The cyclone Amphan has dealt a body blow for mango farmers in the Rajshahi region, already reeling under the coronavirus outbreak, victims and officials said on Thursday.
The very severe storm that pummelled coastal and north-western Bangladesh on Wednesday destroyed nearly 12-15 per cent of different varieties of green and ripened mangoes in thousands of orchards in the key growing region.
Mango growers and businessmen said both the natural calamities would cause losses worth of billions of taka in Rajshahi, Chapai Nawabganj, Naogan and Natore districts, which account for almost half the country's total mango production.
A girl picking up mangoes knocked off the trees due to cyclone Amphan at an orchard in Rajshahi city on Thursday — Collected
Amphan alone destroyed nearly 12-15 per cent of mangoes, costing an estimated Tk 4.8 million, the agriculture department and local mango growers said on Thursday.
The Department of Agriculture Extension has set a target of nearly 0.80 million tonnes of mango production in Chapai Nawabganj, Rajshahi, Natore and Naogaon districts.
According to the DAE, the mango orchards were projected to produce 0.21 million tonnes in Rajshahi, 0.32 million tonnes at Chapai Nawabganj, 0.24 million tonnes in Naogaon and 32,294 tonnes in Natore this year.
If the mango production target is fulfilled, the Rajshahi region could produce 0.80 tonnes of mangoes this season and the farm-level price is estimated at around Tk 32 million, agriculturists said.
Thousands of farmers, daily labours, transport owners and workers, seasonal small and medium traders, and parcel services are involved in mango business.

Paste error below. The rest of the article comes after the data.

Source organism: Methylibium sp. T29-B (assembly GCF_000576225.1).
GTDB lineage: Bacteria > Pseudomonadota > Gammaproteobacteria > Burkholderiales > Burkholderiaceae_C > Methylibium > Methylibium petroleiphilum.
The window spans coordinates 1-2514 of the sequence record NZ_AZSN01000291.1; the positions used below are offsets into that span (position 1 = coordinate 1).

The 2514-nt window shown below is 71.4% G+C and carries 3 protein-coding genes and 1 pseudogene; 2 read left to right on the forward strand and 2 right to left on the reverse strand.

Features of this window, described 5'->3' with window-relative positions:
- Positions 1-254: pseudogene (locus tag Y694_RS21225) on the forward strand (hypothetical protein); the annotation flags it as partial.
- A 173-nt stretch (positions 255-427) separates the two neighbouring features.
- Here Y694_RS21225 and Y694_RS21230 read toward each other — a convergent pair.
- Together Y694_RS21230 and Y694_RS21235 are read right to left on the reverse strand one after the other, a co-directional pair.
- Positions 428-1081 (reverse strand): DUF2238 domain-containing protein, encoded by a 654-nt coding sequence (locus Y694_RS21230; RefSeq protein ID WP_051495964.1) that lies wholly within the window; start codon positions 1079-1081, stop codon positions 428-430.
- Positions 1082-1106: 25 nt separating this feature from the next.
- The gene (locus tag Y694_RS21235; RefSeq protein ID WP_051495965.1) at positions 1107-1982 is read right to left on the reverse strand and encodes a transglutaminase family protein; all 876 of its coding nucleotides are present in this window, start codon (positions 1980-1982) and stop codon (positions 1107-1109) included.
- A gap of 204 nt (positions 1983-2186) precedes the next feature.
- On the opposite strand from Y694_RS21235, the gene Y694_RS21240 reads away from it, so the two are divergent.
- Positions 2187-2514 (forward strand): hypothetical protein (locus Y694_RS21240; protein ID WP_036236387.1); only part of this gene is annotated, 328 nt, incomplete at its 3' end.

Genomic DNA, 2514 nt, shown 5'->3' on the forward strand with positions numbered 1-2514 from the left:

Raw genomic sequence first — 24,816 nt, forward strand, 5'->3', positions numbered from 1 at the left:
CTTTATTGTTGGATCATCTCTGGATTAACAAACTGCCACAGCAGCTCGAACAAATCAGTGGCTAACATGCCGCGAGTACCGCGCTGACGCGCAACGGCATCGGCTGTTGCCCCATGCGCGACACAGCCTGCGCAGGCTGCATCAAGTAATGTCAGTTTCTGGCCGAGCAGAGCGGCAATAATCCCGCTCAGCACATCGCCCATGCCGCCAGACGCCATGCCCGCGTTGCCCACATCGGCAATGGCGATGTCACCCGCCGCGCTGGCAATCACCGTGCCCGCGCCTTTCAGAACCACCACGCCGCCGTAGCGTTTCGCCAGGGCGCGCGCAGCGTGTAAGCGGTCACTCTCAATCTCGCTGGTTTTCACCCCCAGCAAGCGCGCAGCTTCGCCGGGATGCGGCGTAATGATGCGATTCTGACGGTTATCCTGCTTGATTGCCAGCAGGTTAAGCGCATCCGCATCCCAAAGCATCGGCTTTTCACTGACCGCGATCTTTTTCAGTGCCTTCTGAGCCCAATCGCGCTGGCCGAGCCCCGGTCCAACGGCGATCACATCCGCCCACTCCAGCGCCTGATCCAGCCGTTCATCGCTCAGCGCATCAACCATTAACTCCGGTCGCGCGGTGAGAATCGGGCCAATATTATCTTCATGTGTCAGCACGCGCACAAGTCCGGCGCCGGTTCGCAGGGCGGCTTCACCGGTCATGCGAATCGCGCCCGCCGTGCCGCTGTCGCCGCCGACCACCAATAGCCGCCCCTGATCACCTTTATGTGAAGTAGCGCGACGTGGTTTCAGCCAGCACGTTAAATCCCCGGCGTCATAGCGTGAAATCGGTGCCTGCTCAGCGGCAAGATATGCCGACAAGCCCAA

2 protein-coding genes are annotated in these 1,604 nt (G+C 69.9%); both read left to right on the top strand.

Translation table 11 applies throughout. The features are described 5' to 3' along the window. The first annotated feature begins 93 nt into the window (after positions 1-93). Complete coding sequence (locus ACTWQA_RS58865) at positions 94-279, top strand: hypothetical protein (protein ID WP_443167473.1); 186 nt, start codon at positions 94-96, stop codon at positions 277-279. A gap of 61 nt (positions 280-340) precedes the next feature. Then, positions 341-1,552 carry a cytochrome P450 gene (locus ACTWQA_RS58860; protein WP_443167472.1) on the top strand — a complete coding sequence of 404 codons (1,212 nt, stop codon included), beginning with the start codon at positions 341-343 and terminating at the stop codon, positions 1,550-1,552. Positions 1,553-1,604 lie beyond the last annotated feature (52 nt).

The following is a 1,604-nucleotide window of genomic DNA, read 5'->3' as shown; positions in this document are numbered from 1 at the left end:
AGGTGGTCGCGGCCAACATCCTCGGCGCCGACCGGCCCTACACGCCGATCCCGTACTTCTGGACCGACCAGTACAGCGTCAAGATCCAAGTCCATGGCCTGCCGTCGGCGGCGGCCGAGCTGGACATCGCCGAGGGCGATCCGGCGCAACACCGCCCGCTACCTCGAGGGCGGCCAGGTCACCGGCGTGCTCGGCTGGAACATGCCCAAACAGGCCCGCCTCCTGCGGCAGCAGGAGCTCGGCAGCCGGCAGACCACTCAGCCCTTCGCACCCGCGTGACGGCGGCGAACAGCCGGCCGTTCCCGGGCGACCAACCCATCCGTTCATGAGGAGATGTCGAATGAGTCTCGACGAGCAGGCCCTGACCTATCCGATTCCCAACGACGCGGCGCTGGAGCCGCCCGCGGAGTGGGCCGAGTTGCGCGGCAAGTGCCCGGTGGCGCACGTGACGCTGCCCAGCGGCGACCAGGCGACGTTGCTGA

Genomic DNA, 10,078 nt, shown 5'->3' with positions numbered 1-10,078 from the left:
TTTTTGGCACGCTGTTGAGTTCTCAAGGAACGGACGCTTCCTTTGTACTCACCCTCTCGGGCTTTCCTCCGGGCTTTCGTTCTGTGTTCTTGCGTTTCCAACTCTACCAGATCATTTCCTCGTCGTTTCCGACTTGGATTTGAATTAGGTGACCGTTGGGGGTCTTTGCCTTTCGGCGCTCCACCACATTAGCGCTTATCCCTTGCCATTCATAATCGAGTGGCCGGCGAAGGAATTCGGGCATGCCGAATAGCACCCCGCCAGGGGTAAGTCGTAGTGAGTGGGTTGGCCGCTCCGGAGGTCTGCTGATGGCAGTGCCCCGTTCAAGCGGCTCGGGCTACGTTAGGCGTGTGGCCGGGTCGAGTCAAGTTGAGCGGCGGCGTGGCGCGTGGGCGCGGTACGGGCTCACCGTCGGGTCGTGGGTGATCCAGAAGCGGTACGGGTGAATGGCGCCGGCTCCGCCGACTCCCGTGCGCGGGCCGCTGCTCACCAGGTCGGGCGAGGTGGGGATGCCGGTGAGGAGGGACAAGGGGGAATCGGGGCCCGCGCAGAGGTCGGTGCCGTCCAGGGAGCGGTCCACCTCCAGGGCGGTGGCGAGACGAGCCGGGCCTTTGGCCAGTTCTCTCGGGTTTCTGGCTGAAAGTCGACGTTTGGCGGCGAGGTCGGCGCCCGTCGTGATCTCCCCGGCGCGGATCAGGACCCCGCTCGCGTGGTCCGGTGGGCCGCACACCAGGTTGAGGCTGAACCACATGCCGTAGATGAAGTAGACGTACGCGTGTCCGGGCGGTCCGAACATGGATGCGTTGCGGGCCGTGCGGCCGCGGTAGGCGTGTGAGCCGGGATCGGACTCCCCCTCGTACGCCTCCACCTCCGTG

The money circulation and the turnover of this season relating to the mango business is billions of taka during each mango harvesting season, said the businessmen and agriculturists in Rajshahi.
Deputy director of DAE in Rajshahi Shamsul Huq on Thursday said some 12-13 per cent green and matured mango was destroyed at the orchards across the Rajshahi regional production hub due to the cyclone Amphan.
When the producers were struggling with their mango marketing, the cyclone has dashed their hopes, he said.
Wahed Mollah, a mango trader in Rajshahi, told the FE that he had leased three big mango orchards at Bagha upazila in Rajshai for a three-year period.
"Last year, I sold mangoes of this three orchards at Tk 0.12 million. The Amphan destroyed nearly one-fourth of my matured and ripened mangoes last night. I don't know, whether I can recover labour and caretaking costs of the orchard," he said.
Shohidul Islam, a mango trader at Shibganj upazila of Chapai Nawabganj district, told this correspondent that he had failed to sell his ripened mangoes over the last one week due to the Coronavirus-induced shutdowns.
"It seems the Amphan has pierced my heart, not my orchards. The calamity has destroyed some one-third of my ripened and matured mangoes," he said breaking into tears.
"Every year, I used to sell mangoes to the traders in Dhaka with a good price. This year, there is no buyer to date. How will I recoup my losses"," Mr Shohidul said.
Mamunur Rashid, a wholesaler at Rajshahi city's Shaheb bazar area, said he sold different varieties of ripened mangoes of Tk 0.10 million daily last season.
"This year, I have failed to open my store due to the shutdown. The deadly virus will cause losses worth millions of taka. I do not know how I will cope with my losses," he said.